Monday, July 9, 2012

Savages


Review by Bob Ignizio

Although best known for serious dramas, many of them loosely based on factual events and persons, Oliver Stone does occasionally make films that aim for nothing more than entertainment and visceral thrills. Early in his career, he wrote and directed a pair of horror films (SEIZURE and THE HAND), and he returned to genre filmmaking in the nineties with U-TURN and NATURAL BORN KILLERS. He heads back to genre territory once again in his latest film SAVAGES, based on the novel by Don Winslow, who also co-wrote the screenplay with Stone and Shane Salerno.

The film begins with a voice over by O (Blake Lively), who tells us that just because she's telling the story, that doesn't mean she'll be alive at the end. O explains that she is the kept woman of two pot dealers. Chon (Taylor Kitsch) is an Operation Desert Storm vet with a damaged psyche; Ben (Aaron Johnson) an the idealistic hippie type who wants to save the world. Not only are these two unlikely friends, they have no problem sharing the same woman. It is implied, though never really followed up on, that the two must love each other more than O in order to be happy with this arrangement.


Nonetheless, these three do appear to be happy, and why shouldn't they? Thanks to the seeds Chon brought back from Afghanistan and Ben's knowledge of botany, they have the best weed in the world. Business is booming, allowing them to live a life of luxury. Unfortunately, their product has also attracted the attention of a Mexican drug cartel headed by Elena Sanchez (Salma Hayek). When Chon and Ben refuse to partner with Sanchez, she has her henchman Lado (Benecio del Toro) kidnap O. Chon figures that even if they do what Elena asks, O will die anyway. So with the unwilling help of a corrupt DEA agent (John Travolta), Chon and Ben set about trying to get O back themselves.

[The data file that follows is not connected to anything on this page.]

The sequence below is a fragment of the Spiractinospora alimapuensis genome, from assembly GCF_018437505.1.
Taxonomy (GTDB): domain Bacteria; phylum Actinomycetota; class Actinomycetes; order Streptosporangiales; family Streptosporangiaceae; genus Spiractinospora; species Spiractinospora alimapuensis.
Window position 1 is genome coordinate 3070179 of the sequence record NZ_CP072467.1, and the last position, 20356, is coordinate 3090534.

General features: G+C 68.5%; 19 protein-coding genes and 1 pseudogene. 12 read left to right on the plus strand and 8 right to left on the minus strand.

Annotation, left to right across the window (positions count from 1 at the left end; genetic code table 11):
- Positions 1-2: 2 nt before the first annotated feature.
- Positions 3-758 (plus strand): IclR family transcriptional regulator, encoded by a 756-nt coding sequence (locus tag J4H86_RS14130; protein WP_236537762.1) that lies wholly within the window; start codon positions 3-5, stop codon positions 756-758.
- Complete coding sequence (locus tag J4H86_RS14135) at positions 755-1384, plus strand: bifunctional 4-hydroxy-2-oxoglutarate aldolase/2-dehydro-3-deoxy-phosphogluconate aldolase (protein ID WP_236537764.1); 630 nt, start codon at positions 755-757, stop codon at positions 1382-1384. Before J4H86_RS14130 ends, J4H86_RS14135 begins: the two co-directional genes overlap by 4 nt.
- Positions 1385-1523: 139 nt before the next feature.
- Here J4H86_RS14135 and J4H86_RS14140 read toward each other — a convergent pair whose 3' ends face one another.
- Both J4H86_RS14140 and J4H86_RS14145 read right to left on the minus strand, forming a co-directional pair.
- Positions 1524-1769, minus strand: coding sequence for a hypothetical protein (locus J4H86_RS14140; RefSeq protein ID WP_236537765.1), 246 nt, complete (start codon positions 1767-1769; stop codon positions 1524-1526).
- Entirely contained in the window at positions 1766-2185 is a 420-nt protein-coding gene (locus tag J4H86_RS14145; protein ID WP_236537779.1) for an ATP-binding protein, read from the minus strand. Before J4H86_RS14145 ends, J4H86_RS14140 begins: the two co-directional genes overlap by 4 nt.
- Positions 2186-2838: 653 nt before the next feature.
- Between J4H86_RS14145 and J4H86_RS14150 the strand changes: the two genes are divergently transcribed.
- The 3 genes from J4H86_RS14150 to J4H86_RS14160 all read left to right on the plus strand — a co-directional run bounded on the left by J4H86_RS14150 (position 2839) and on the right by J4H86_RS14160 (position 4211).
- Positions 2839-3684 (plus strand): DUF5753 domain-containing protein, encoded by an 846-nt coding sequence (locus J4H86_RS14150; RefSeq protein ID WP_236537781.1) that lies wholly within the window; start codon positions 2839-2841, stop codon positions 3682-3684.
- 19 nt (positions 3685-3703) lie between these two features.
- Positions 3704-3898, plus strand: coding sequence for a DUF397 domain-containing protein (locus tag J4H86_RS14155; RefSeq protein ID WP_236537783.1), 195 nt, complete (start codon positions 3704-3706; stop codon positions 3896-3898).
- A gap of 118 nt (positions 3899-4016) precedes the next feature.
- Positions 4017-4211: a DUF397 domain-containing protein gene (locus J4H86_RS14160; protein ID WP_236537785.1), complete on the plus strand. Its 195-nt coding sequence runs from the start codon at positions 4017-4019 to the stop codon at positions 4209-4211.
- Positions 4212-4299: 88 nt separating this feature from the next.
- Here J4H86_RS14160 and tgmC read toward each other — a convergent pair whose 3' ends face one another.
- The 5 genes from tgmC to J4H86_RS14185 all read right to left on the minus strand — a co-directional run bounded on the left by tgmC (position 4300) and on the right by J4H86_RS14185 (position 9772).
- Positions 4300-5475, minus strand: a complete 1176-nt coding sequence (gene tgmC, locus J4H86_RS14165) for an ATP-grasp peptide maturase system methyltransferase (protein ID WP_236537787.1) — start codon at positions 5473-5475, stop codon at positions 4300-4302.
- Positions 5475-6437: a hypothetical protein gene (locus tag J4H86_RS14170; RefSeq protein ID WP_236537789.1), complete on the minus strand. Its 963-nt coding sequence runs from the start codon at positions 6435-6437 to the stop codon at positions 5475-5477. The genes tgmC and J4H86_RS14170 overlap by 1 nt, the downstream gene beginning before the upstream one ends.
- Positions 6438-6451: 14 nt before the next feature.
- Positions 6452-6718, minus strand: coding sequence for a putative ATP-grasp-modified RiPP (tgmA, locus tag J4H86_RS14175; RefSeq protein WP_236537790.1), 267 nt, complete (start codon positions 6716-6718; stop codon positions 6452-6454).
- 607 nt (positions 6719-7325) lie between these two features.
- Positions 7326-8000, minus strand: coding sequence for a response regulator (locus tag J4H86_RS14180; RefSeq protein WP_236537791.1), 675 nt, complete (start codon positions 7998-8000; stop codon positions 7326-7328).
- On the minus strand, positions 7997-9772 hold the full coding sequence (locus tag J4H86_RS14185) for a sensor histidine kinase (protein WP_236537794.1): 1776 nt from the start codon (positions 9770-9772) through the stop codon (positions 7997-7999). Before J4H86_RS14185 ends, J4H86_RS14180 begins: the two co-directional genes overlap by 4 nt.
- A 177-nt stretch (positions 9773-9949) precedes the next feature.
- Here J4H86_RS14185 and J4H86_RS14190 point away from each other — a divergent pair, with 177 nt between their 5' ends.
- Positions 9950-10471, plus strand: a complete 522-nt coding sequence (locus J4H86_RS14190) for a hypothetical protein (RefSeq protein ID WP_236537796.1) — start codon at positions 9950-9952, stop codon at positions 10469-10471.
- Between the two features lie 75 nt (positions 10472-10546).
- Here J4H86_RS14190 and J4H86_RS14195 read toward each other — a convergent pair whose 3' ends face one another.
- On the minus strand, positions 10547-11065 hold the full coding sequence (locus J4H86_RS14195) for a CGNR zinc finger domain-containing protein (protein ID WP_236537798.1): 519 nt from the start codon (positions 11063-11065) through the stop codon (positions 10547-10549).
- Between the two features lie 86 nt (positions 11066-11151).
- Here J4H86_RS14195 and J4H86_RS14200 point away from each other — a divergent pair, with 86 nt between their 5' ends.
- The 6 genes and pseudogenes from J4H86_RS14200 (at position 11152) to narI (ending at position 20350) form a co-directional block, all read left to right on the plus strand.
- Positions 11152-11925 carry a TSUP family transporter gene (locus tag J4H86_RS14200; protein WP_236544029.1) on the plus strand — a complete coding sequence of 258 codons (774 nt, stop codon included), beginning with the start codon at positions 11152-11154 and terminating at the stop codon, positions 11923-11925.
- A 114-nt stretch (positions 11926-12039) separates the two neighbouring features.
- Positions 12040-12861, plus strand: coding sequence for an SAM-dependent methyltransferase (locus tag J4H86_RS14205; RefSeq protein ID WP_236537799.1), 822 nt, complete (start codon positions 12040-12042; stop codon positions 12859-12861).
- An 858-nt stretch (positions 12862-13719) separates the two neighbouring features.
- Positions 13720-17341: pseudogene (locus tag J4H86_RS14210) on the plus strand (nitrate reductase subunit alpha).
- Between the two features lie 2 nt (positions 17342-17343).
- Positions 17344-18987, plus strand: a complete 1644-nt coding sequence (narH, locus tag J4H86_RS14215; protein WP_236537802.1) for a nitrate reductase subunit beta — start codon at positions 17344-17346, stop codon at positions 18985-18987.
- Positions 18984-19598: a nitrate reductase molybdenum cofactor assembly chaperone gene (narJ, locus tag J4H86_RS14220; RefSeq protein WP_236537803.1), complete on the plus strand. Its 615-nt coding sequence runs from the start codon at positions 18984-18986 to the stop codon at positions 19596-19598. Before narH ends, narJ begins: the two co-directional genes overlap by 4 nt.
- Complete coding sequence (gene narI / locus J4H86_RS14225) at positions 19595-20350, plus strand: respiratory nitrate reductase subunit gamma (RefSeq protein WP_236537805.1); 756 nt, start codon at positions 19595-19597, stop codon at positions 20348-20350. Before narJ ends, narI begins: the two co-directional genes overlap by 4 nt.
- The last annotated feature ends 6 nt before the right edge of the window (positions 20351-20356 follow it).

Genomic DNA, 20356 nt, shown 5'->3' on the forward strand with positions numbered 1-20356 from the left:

The problem isn't with the plot, but with the execution. For starters, the incessant narration is almost completely unnecessary, often telling us things that are right up there on the screen. All it does is bring O front and center as the audience surrogate, which drives home just how uninteresting a character she is and how bland a performance Lively gives. Not that her two co-stars are anything to write home about, either. Kitsch gives yet another one-note performance here, although to be fair that's pretty much how the character is written, and Kitsch does at least hit that one note with more subtlety than he did in BATTLESHIP. Johnson fares the best of the three leads, both in terms of having a better written character and the actual performance itself, but his character is still far from being a compelling protagonist. At least the supporting cast is fun, with Travolta, Hayek, and del Toro all playing it a little campier than the leads.

The biggest problem with SAVAGES, though, is its complete lack of momentum. It's a ninety minute B movie stretched out to fit a 2 hour-plus running time. As if to underscore the point, the film engages in a bit of third act gimmickry that actually throws the picture into reverse. On top of that, despite the pulpy subject matter, lurid violence, and kinky sex, the film takes itself too seriously, and for that to work it needs to have more thematic weight. There's some attempt to show how the drug business will force even the altruistic hippies like Johnson and O to get their hands dirty, but it doesn't really follow through on that, and you get no sense that any of the characters have substantially changed in the end. 2 out of 4 stars.

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